Auto part Tire Automotive wheel system Automotive tire Wheel

Underneath the swingarm
Architecture Tints and shades

Radiator seems to be the worst rust-wise, but again this seems to be mostly on the surface.
Auto part Engine Vehicle

More of the swingarm and frame
Cartoon Illustration Fictional character Line art Drawing

I took some bits and bobs off, but mainly so I can start doing the checks. Going to start working my way through my checklist later today.
Land vehicle Vehicle Automotive tire Motor vehicle Tire

Soooo.. as suggested I'm going to start by looking at the cam chain, but my inspection port appears to have this connected to it, which is connected to the airbox. According to google its a crankcase breather and common on later model CX's in certain regions.
Auto part Automotive engine part Engine Carburetor Fuel line

Onwards and upwards. Thanks for all the advice so far guys.
 

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Discussion Starter · #15 ·
Hmmm some weird auto-rotate on those images. I am sucking at photos and video today.

Also a quick shot of the inside of the petrol tank. A very small amount of rust. Is that amount anything to worry about? I guess really I need to check whats coming out the otherside to make sure there's nothing sitting in the bottom of the tank.

Auto part
 

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Take it a little easy with that breather bottle - especially when tightening it again! They´re a little brittle. 22 mm (if memory serves) spanner and just a little more than fingertight. You don´t have to ask me how I know! And they´re not always so easy get, again. I believe they´re NLA from Honda.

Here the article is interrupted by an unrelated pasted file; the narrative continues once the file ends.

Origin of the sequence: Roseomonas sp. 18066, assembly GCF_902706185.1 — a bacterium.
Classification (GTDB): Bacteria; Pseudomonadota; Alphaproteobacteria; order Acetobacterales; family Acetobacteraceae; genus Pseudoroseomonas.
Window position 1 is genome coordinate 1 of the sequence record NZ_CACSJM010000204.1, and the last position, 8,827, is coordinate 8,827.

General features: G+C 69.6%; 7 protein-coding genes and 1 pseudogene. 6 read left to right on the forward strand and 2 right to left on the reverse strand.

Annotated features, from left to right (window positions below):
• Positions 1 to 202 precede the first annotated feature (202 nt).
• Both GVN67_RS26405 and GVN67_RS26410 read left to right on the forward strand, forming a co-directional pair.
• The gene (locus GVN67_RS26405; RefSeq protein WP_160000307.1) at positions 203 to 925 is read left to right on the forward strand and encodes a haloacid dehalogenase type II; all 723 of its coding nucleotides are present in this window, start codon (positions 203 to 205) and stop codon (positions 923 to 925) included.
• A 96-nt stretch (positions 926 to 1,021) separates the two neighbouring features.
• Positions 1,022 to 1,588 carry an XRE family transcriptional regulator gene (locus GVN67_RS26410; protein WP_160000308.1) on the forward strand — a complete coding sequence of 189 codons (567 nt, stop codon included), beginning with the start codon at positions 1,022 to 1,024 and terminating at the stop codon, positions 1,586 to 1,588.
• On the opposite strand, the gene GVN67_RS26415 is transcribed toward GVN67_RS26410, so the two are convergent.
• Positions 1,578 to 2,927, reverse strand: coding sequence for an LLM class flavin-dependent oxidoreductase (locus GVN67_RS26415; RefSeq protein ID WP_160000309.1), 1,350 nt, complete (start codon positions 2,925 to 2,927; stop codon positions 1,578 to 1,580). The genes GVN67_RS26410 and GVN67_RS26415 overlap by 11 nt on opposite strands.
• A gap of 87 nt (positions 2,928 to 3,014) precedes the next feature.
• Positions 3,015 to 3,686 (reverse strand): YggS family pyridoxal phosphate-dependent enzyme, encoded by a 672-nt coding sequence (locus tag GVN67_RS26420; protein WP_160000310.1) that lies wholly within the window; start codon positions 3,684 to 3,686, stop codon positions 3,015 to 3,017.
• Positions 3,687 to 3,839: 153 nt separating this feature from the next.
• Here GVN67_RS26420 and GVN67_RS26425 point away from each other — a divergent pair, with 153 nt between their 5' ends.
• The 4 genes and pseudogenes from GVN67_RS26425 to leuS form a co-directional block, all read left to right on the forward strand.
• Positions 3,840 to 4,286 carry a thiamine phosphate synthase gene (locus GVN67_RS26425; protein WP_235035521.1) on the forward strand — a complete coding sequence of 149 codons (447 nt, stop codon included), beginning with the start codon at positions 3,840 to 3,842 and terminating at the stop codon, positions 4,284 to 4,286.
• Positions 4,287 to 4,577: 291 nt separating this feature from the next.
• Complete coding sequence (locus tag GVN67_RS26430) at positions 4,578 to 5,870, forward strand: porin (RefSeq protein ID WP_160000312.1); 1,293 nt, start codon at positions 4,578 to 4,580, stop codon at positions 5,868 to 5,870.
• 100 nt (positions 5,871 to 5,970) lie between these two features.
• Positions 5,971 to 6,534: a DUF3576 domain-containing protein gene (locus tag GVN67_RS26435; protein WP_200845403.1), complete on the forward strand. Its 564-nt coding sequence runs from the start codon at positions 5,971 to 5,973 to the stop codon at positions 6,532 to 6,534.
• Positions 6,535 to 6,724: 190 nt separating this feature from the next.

Looks as if you have some fun waiting (not being sarcastic).

/Sture
 

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"Soooo.. as suggested I'm going to start by looking at the cam chain, but my inspection port appears to have this connected to it, which is connected to the airbox. According to google its a crankcase breather and common on later model CX's in certain regions."
That breather is indeed the inspection port on your (and my) model. I had to think twice about this too as it didn't seem to be mentioned anywhere I looked. Undo the hose clip, pull off the hose and unscrew the metal tube thingy (technical term...) and Bob's your uncle. Sounds like your new baby is pretty sound. Get her out on the road and enjoy!
 

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Check valve lash adjustment.
You will want to check compression and do a leakdown test to convince yourself you don't need to do a valve job and/or pistons.
Right now you have a runner, that's good, but do the above before you pull the engine for the triple bypass.
 

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I like it! It sounds fair, and the frame look fine from the pictures. 90k is a fair amount of mileage, and I always wonder where the bloody hell vehicles like this travel to, on an island where you can get to the other side in a day (if you make good time).

Indeed, as PCD has mentioned, one of the footrest hangers has been replaced. Looks a good job though. It is indeed a poor area for rust in this country. I haven't looked, but I gather there aren't any pin sized drain holes on the underside of the original ones. Mine are looking a bit scabby too. I need to get on them soon. I sometimes think I should just weld over any 'breather' holes in the frame and just fill it with oil or Waxoyl..